Remediation and protection of groundwater in peri-urban Kampala
Project leader: Ann-Catrine Norrström (principle supervisor)
Participants: Mai Nalubega MU, Robinah Kulabako MU, Roger Thunvik KTH (Assistant supervisors)
Key words: Groundwater, Peri-urban areas, Drinking water, Toxic metals, Remediation, Protection, Low-cost media
Project period: 2010 – 2014 (PhD student admitted 2011-03-04)
Funding: SIDA (Swedish International Development Cooperation Agency). The project is a part of “Sustainable Technological Development in the Lake Victoria Region (Uganda)” in subprogram: Environmental Engineering Research and Training program.
In developing countries, informal settlements in peri-urban areas often contain the majority of the population in big cities. These communities tend to be poor and despite the existence of piped water supply infrastructure, it is common to use springs with shallow groundwater as drinking water because it is free of charge.
The lack of sufficient waste disposal facilities in peri-urban areas often leads to wastes being dumped on the ground without control. High concentrations of toxic metals have been reported in the soil in Kampala per-urban areas. These metals will reach the groundwater zone with subsurface flow with time. Moreover, the location of some of the springs may result in inflow of particle-bound metals in surface runoff at high-flow condition. The contaminated land will continue to be a threat to the drinking water resources for a long time. To protect safe drinking water and clean up polluted groundwater are an important issue and one of the UN Millennium development goals.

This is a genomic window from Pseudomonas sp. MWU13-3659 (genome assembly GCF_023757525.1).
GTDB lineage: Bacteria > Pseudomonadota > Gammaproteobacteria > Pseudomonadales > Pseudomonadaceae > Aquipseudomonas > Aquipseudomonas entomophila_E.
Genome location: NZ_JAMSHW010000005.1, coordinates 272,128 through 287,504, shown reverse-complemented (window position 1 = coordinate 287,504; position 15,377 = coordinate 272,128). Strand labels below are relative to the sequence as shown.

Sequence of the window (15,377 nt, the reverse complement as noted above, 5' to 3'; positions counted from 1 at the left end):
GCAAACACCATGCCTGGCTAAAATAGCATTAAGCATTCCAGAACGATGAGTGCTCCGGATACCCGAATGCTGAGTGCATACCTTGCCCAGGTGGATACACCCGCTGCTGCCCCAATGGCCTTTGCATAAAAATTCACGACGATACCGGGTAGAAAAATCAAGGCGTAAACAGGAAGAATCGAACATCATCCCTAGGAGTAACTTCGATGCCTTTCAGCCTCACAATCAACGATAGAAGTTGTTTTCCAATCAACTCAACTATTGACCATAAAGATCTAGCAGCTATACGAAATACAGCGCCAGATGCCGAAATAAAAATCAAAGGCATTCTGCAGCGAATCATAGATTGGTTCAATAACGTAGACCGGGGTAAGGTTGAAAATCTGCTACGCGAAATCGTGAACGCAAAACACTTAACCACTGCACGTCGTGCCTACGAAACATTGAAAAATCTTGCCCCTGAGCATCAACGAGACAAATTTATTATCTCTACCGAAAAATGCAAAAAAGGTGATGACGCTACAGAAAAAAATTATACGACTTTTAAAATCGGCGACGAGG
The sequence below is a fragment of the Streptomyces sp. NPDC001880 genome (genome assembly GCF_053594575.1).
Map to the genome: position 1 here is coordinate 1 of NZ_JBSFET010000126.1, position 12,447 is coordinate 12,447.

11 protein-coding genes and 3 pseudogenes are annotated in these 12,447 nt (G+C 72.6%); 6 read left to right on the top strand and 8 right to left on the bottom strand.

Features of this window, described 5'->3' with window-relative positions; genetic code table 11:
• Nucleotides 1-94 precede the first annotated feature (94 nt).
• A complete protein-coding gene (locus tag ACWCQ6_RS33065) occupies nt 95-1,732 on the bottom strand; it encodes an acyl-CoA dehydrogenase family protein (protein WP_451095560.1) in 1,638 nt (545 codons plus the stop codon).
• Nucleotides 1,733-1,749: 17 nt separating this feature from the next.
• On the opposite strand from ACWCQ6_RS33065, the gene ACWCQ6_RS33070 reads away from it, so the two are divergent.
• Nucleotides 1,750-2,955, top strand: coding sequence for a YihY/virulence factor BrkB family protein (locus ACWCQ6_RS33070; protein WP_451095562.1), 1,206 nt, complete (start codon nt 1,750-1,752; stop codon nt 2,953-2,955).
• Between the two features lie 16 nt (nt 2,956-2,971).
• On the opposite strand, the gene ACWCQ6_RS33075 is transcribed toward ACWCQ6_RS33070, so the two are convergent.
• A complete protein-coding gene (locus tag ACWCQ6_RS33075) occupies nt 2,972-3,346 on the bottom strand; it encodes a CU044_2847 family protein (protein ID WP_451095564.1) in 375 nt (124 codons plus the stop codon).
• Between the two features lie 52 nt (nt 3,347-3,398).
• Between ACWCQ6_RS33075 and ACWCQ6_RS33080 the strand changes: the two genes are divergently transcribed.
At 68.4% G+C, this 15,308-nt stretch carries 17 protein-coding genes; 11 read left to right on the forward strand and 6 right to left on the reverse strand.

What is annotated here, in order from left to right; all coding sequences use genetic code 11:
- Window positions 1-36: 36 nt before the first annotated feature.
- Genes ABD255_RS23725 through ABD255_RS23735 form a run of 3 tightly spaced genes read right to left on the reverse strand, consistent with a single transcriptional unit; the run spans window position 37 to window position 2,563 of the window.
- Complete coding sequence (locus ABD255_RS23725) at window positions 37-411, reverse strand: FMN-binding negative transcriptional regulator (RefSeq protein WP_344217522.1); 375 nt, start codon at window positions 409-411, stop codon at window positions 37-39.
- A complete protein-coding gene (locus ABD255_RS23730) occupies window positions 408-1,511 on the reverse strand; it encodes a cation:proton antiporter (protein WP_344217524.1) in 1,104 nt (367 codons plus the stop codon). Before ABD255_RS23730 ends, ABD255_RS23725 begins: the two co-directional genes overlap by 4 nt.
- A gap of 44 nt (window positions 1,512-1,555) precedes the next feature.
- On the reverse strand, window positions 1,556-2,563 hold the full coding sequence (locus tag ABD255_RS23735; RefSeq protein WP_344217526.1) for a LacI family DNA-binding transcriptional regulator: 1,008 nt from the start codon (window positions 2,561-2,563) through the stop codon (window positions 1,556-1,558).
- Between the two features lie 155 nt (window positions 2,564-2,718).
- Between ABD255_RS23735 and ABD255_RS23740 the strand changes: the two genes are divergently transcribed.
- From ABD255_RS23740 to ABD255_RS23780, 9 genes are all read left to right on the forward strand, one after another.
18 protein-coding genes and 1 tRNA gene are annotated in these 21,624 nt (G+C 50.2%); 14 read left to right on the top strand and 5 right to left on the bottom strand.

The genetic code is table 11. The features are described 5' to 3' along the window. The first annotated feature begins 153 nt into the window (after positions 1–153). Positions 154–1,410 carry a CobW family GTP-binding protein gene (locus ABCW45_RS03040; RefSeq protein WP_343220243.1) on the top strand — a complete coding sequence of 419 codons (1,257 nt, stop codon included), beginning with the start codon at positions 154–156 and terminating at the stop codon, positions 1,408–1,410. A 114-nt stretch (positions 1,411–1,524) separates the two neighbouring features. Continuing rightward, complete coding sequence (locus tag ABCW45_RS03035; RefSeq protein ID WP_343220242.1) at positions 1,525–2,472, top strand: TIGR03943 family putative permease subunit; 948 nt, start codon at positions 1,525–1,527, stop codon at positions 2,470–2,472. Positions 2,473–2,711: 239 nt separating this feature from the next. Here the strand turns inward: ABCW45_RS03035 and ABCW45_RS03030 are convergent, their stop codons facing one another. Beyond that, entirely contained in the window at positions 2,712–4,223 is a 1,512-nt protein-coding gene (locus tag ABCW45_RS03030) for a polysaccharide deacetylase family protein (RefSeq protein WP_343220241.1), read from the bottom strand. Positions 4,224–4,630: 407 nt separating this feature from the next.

Mitigation measures in developing countries call for low-cost, simple solutions and one example is the use of waste material as adsorption media. Examples are industry rest products and biomass wastes that have been reported to have high removal capacity for metals. However, despite the significant amount of studies of these materials in research literature, the adsorption capacities are usually drawn from batch experiments with single metal synthetic solutions. The removal mechanisms of the materials are undisputed – it is the quantitative extent to which they can perform in the field compared to conventional materials that is unclear.
Aim and content of the project
The aim of the project is to develop simple, low-cost solutions to protect the drinking water and remove toxic metals from contaminated groundwater using local waste materials as adsorption filters.
Several local sorption materials will be tested for their removal capacity in batch studies as a screening. The most promising media´s will be selected for further studies on their efficiency and behaviour at realistic conditions with column experiments. Soil in the near-spring areas, surface runoff and spring water will be sampled at low and high flow conditions for measurements of metals and other relevant parameters. At the end of the project period a minor pilot project is planned which will be carried out in one peri-urban area. Appropriate recommendations will be made with the certification from the pilot project to the authorities in order to improve the water quality of the shallow groundwater used for domestic consumption.
The project is a part of the bilateral research collaboration between KTH and Makerere University (MU) in Kampala.
Previous publications in the subject
(not in this project)
Somerville, R, Norrström AC, 2009. Removal of toxic metals from contaminated water with natural material as filters. Water Science and Technology 60: 935-942
Norrström, AC and Somerville, R., 2009. Low-cost adsorption media for removal of toxic metals from contaminated water. Geochimica Cosmochimica Acta73: A953-A953.